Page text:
Furthermore, the circumferential fenestrated channel advantageously increases the ease of fitting a scleral lens to an eye. In a scleral lens without the circumferential fenestrated channel, the scleral portion of the scleral lens must perfectly follow the shape of the sclera to minimize suction, otherwise the scleral portion will dig into the eye. This creates zones of compression which can lead to suction. The circumferential fenestrated channel reduces suction between the scleral lens and the eye, therefore the scleral portion of the scleral lens is not required to perfectly follow the shape of the sclera. This allows for a more forgiving scleral lens with regard to fitting and suction.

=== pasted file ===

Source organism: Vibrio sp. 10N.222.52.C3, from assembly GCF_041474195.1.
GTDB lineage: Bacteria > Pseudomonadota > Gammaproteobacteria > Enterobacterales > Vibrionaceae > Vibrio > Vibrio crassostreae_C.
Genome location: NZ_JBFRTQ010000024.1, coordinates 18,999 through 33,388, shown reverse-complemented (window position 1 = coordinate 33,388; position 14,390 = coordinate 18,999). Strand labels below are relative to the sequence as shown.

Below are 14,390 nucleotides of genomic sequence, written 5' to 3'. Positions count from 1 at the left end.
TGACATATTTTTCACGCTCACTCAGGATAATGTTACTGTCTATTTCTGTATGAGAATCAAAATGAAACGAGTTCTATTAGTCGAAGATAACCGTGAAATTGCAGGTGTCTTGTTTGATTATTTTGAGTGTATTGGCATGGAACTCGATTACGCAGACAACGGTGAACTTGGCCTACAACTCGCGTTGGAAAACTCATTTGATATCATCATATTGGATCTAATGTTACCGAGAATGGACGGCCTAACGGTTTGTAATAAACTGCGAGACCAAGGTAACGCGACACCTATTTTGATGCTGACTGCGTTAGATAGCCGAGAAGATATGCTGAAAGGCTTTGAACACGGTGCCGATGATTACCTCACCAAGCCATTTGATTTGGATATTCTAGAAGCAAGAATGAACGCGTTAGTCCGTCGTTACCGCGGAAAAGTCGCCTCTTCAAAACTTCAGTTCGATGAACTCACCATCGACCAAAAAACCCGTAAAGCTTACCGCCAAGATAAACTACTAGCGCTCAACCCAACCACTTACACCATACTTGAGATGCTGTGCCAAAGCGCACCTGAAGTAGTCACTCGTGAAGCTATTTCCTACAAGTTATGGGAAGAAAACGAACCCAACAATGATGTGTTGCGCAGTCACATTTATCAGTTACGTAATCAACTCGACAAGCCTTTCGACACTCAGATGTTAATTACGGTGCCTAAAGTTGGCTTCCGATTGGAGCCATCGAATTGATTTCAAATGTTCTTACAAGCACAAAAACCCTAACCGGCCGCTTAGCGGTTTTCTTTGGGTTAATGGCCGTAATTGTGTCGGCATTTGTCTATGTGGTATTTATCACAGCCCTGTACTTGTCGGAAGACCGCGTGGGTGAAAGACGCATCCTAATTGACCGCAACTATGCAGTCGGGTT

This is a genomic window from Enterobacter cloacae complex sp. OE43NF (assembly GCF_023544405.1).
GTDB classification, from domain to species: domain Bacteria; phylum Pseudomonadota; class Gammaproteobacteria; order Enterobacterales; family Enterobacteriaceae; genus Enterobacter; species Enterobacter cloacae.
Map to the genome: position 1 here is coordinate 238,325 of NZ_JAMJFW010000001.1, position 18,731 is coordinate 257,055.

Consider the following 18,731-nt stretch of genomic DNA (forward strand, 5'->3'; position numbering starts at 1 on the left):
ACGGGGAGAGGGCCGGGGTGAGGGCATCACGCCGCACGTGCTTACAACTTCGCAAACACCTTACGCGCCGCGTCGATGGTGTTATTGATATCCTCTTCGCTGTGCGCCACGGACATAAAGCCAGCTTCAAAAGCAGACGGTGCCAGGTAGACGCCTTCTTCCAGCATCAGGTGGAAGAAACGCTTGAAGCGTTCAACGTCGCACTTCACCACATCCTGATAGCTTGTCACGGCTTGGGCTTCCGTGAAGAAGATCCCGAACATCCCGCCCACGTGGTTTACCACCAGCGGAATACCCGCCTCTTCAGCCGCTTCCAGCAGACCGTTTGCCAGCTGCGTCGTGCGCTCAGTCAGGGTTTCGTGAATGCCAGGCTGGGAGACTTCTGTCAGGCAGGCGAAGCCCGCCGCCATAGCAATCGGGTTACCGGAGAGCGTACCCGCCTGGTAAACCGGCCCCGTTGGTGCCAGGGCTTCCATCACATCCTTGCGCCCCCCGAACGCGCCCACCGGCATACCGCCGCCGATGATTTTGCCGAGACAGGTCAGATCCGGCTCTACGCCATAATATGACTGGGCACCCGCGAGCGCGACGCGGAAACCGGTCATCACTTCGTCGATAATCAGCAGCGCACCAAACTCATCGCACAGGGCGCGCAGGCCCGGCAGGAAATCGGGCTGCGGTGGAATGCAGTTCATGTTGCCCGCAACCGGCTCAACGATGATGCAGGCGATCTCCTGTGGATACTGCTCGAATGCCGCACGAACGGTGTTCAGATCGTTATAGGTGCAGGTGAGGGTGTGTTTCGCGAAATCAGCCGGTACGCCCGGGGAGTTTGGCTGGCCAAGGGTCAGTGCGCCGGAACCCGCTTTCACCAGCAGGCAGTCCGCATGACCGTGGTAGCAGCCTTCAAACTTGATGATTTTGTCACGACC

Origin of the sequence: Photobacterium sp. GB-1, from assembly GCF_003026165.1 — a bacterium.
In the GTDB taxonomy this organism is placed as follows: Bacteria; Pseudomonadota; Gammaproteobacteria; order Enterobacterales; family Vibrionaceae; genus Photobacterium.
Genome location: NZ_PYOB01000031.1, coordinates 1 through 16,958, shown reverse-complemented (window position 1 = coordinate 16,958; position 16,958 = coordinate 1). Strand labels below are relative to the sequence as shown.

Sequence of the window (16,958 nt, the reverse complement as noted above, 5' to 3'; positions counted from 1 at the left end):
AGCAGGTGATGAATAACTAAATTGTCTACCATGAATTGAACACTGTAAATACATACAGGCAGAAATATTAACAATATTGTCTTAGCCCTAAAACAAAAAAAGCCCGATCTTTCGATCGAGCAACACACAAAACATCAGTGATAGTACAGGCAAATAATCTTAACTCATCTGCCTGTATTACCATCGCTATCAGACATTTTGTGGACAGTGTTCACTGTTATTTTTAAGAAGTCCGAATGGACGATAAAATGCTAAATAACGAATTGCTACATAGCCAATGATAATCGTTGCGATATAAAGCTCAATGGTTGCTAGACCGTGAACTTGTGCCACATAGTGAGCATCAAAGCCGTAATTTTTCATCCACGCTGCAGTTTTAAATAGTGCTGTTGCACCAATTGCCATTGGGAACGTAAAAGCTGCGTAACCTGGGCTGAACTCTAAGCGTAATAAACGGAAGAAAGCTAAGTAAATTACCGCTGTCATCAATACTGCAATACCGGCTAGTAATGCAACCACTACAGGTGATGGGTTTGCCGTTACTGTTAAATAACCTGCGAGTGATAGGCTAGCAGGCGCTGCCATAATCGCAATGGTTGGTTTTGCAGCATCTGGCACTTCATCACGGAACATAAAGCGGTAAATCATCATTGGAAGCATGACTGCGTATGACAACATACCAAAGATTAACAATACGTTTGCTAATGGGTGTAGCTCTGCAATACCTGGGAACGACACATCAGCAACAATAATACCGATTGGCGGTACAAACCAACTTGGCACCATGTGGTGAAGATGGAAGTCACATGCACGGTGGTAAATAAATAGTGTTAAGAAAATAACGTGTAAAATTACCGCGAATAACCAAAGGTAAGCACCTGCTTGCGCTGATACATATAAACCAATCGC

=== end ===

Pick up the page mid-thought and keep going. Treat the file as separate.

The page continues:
The circumferential channel also prevents the aspirated air bubbles from interfering with vision by functioning as a reservoir for the air bubbles, thereby preventing the air bubbles from migrating centrally under the optic portion of the scleral lens.

The size of the fenestrations can vary from about 100μ to about 0.2 mm in diameter. Referring to FIG. 10, the fenestrations 21 may alternatively comprise one or more slots. The width of the slot fenestrations can range from about 100μ to about 0.2 mm, and their length is limited only by the need to maintain the physical integrity of the lens while it is handled or worn.

The channel may have one or more of several different cross-sections as illustrated in FIGS. 11A-11E. The channel may alternatively be of a different polygonal shape. The dimensions and shape of the channel can be modified to allow for improved turbulence in the fluid compartment.

Example 1